Outcomes for long-term patients one year after discharge from a psychiatric hospital.

Health Services Research Department, Institute of Psychiatry, King's College London, De Crespigny Park, London SE5 8AF, England, UK.
Psychiatric Services (Impact Factor: 1.99). 12/2005; 56(11):1416-22. DOI: 10.1176/
Source: PubMed

ABSTRACT The purpose of this study was to evaluate effects associated with moving patients from hospital to community-based settings, to compare persons who left the hospital with those who remained in the hospital, and to address the question of whether discharge reverses institutionalism in a sample of elderly long-stay psychiatric inpatients.
The hypotheses were that, compared with the control group of patients who stayed in the hospital, those who left would have significantly better mental states, social functioning, and social networks at follow-up; that community settings would provide a significantly better quality of environment than the hospital; and that discharged patients would express a preference for community care after discharge from the hospital. The study was a prospective nonrandomized controlled trial at Cane Hill, Friern, and Claybury Hospitals in England. Sixty long-term patients with schizophrenia who were discharged to community care were compared over time with matched controls (N=131).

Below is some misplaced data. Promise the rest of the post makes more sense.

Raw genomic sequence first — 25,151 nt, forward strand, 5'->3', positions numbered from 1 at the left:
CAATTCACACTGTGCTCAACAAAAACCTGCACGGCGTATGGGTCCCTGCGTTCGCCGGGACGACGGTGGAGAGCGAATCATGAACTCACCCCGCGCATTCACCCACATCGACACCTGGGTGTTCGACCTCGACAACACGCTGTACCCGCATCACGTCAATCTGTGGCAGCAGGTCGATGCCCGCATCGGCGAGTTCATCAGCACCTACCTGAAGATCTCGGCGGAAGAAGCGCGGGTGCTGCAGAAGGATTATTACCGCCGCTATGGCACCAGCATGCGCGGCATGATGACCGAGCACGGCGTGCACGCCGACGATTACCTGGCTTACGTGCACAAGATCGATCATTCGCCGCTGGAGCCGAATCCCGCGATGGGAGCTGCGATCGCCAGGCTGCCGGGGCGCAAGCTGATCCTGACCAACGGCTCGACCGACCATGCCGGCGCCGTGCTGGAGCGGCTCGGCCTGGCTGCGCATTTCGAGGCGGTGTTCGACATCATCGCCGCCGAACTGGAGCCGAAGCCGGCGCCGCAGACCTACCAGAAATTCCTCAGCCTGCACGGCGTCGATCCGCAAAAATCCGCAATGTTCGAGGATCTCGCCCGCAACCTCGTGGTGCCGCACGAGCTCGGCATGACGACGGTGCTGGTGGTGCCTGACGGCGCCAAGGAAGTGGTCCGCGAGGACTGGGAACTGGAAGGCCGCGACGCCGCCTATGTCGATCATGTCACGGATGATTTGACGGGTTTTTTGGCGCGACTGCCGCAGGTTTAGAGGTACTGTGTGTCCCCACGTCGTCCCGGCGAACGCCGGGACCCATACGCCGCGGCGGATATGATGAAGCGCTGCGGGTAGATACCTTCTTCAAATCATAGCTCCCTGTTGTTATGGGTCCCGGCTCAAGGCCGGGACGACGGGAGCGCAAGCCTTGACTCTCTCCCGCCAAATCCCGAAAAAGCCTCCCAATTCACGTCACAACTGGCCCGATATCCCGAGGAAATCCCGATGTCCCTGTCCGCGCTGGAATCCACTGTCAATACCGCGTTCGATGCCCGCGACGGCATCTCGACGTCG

No overall differences were detected in the pattern or severity of symptoms between patients who were discharged from the hospital and those who were not, and no significant changes over time were noted. Significant improvements in social networks, patients' preference for community settings, and quality of clinical environment were noted.
These results give qualified support for moving long-stay psychiatric patients from hospital to community settings.

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